Women's Tie-on Pockets in the 18th and 19th Centuries.
The nursery rhyme ‘Lucy Locket lost her pocket’ is probably the only shared memory left of the tie-on pocket today. Yet every day between the late seventeenth and the late nineteenth centuries, British women and girls of all social classes – from duchesses and country gentry, to prostitutes and washerwomen – wore detachable pockets like Lucy Locket’s. They tied them round their waists independently of their clothing, reached them through openings in their petticoats and dresses, and took them on and off at will.
Dr. Ariane Fenneatux, Associate Professor of the Université de Paris, France, discusses how pockets may seem obscure now, but when restored to our attention, they open up a nexus of historical questions ranging from women’s domesticity and work to agency, from possession to financial independence, and from consumer practices to privacy.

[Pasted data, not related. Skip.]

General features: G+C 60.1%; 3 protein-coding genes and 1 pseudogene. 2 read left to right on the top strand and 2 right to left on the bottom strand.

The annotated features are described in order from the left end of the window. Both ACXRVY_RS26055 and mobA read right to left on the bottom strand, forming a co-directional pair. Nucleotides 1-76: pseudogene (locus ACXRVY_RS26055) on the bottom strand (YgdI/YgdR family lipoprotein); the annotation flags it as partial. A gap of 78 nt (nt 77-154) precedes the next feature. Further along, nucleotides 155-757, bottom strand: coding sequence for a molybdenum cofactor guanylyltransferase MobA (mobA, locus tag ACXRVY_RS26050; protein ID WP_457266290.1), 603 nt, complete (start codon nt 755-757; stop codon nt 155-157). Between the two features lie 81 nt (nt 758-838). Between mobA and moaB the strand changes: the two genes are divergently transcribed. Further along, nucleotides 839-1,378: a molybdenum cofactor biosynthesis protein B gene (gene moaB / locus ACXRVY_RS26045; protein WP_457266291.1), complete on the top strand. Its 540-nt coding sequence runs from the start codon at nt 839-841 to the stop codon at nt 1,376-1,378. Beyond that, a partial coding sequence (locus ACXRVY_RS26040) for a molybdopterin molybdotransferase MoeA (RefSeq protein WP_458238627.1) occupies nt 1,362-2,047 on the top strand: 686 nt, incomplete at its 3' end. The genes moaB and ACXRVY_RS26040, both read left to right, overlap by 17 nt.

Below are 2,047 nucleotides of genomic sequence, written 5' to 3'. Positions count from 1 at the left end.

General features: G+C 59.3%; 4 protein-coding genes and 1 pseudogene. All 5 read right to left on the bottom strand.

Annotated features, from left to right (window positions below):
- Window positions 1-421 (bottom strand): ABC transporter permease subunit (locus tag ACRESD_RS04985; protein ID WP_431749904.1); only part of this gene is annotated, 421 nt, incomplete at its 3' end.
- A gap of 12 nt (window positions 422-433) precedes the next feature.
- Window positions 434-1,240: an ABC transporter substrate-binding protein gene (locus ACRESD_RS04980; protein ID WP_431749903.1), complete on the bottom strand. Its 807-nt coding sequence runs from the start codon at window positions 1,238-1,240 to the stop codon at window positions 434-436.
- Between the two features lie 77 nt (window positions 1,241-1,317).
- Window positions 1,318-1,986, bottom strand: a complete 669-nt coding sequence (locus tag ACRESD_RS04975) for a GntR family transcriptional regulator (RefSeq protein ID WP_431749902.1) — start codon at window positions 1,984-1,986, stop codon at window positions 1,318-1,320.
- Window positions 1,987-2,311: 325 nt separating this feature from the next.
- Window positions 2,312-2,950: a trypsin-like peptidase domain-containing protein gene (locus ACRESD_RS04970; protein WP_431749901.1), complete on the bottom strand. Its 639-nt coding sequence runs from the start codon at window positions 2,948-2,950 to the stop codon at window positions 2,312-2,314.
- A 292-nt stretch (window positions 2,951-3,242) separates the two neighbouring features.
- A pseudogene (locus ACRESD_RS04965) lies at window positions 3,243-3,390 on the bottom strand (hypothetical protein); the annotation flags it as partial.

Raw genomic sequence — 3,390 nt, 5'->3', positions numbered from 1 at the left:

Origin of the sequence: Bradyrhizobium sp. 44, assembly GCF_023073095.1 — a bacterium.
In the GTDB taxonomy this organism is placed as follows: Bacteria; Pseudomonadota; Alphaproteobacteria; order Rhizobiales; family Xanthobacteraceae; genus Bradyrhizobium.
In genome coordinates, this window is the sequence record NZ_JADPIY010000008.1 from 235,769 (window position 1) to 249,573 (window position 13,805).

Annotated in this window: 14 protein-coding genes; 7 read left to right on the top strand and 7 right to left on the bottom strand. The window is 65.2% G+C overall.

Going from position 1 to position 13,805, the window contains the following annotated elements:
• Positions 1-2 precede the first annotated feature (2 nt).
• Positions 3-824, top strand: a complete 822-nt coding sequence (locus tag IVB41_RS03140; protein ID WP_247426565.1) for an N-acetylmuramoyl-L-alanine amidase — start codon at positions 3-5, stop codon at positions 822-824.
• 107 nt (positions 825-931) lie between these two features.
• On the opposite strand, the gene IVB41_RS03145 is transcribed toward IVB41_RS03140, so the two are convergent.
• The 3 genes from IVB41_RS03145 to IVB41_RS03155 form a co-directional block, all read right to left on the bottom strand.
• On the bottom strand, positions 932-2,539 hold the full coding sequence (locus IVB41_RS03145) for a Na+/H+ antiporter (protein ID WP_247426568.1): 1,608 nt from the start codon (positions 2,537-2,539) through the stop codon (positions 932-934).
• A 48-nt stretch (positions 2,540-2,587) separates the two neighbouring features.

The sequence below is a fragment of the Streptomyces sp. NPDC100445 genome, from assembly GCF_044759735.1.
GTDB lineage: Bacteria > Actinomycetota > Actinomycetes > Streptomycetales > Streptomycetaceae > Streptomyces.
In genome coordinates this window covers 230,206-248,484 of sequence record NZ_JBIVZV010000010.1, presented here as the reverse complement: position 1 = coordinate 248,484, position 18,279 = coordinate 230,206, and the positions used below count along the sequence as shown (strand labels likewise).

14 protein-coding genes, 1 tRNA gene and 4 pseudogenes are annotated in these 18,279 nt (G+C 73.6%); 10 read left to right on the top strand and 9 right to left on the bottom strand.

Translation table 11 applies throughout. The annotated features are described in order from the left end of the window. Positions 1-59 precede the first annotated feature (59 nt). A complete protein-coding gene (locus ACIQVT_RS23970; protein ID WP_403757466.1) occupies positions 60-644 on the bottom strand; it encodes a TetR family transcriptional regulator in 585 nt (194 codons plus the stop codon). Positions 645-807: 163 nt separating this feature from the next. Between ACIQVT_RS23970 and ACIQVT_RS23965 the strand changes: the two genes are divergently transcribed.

Based on the 2019 book co-written with Barbara Burman The Pocket: A Hidden History of Women’s Lives 1660-1900, Dr. Fenneatux explores aspects of the social and cultural history of women’s pockets to show how they provide a lens to view women’s lives in the eighteenth and nineteenth centuries.